“Politics and religion divide us, but the universal language of homestyle cooking can provide us with a common human vocabulary,” I said to my smiling dining partner as we contentedly nodded our postprandial heads. Since the meal we’d just finished was so quaintly gratifying, she kindly overlooked my unfortunate propensity for grand pronouncement-making.
It’d been one of those days when lunch was calling — loudly — but other than something cheap, we couldn’t agree on what we should eat. I kinda fancied Indian, and she was leaning toward Middle Eastern. Greek was brought up; so was Italian.
As this un-fun verbal tug of war began to drag on, we caught ourselves, stopped and quickly hopped into the car with the shaky hope that providence would steer us in the right direction. Unlikely as it sounds, that’s exactly what happened when we lucked into the satisfying $9 buffet lunch we saw advertised in the window at Cafe Kabul. Bonus: The easily likable foods on that Afghan restaurant’s buffet would be instantly recognizable and thoroughly devourable to fans of the ethnic cuisines we’d previously been haggling over.
If you’ve never been, Cafe Kabul is a counter-ordering, repurposed fast fooder. Humble but plucky, it’s rescued from abject bareness by fanciful tapestries hung on peach-tinted walls (one ornate rug is adorned with a map and flag of Afghanistan) as well as an intricately stitched and pleated ceremonial dress of many colors.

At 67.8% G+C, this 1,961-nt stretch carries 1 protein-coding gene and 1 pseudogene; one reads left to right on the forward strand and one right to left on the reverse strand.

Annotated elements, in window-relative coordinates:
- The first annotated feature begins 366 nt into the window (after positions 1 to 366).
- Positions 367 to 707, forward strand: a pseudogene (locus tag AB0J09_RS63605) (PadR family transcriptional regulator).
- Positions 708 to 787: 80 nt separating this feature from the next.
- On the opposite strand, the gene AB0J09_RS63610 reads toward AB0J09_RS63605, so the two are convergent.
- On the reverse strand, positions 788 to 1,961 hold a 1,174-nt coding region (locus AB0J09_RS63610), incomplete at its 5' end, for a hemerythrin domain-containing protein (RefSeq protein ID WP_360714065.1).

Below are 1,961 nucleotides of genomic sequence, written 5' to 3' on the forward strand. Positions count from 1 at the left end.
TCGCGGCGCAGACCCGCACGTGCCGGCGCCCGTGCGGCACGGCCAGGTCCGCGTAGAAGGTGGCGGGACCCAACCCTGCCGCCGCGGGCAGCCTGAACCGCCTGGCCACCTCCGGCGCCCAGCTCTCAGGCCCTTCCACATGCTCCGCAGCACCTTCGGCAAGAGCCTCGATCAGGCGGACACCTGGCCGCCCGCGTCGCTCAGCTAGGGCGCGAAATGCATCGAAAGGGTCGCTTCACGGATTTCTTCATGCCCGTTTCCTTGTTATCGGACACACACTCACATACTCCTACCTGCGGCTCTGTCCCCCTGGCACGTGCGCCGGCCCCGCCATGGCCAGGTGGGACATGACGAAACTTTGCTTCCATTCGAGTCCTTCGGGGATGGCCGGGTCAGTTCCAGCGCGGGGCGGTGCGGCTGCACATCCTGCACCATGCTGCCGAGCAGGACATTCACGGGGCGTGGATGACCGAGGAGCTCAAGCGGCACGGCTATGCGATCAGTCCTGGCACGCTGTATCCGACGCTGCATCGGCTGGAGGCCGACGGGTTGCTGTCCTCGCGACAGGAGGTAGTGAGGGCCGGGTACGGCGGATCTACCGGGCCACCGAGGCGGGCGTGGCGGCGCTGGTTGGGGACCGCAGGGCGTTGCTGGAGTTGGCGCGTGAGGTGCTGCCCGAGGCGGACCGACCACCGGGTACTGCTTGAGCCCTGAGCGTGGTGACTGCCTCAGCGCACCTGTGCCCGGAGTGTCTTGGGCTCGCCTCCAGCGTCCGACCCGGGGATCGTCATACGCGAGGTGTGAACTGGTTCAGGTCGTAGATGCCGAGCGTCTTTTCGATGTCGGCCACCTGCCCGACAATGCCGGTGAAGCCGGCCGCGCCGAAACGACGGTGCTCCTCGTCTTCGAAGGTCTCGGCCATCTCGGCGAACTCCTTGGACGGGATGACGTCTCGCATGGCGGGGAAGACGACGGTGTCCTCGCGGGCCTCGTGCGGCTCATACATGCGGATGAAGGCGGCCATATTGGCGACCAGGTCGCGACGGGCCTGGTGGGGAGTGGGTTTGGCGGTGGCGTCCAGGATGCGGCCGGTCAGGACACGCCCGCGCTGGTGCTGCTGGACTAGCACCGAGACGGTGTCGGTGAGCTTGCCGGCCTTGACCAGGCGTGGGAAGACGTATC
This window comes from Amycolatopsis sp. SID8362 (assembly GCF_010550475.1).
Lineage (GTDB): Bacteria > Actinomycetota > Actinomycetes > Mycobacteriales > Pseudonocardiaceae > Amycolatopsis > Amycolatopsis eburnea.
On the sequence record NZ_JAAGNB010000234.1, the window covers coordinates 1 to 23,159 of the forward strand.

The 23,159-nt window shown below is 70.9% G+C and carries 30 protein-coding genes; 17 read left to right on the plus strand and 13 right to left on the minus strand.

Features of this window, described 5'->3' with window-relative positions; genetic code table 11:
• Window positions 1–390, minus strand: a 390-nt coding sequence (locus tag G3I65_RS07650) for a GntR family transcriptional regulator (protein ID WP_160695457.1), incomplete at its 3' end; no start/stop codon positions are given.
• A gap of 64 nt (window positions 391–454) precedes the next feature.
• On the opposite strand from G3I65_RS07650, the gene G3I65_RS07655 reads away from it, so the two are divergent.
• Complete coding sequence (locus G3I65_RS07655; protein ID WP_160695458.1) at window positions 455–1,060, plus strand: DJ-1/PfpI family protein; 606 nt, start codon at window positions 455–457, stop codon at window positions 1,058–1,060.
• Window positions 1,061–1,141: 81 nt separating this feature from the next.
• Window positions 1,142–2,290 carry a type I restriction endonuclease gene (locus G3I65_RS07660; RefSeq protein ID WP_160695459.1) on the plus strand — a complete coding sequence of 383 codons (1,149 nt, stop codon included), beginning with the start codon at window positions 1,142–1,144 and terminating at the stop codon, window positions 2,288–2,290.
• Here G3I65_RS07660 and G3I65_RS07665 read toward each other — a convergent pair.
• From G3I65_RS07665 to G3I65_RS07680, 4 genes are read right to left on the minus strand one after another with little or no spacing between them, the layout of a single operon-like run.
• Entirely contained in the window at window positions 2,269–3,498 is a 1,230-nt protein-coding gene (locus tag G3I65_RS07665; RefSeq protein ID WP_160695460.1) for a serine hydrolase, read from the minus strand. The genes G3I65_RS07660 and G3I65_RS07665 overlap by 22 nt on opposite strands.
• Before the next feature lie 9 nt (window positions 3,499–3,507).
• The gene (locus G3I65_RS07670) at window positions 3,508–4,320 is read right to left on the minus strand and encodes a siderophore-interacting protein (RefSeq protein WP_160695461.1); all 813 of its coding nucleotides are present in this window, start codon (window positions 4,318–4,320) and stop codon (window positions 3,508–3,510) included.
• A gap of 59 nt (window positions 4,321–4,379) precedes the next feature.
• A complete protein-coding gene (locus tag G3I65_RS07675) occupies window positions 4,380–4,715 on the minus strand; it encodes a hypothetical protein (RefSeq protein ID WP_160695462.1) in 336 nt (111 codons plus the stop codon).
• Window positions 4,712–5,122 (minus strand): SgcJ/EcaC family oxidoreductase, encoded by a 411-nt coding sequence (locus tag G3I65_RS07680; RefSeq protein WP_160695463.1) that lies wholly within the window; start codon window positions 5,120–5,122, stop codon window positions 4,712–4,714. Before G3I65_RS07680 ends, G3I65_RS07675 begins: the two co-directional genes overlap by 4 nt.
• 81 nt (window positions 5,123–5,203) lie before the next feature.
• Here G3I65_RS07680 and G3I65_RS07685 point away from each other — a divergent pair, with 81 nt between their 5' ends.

On that sunny Friday afternoon, the place fortunately had a good little crowd going — and everyone was digging the fine buffet service (instituted about a month ago). Here’s what we ate.
•Afghan bread — Though not warm, and thicker and more pillowy, it sorta resembled sesame-seed-sprinkled Turkish pide.
• Hummus — coarse, rich and altogether excellent
• Sabsi — homey and simple, this sauteed and pureed spinach, onion and garlic dish was surprisingly flavorful and comforting
• Chicken Korma — boneless, skinless breast chunks in a zingy little tomato sauce brightened by cilantro
• Ground Beef and Vegetables — One of my favorites here, this tomatoey and soulful melange had curryish and korma-y flavors, and was packed with corn, green beans, peas and more
• Eggplant — rich, sweet, unctuous, long-cooked with tomato, and another favorite
• Chicken legs — braised in a light and basic tomato sauce, this tasted like real Italian grandma stuff
• Vegetable pakoras — crackly chickpea-battered fritters loved in millions of Indian restaurants, these fun crunchers pointed to Cafe Kabul’s prevalent (but much less spicy) Indian influences. I found the cauliflower clusters the most delectable.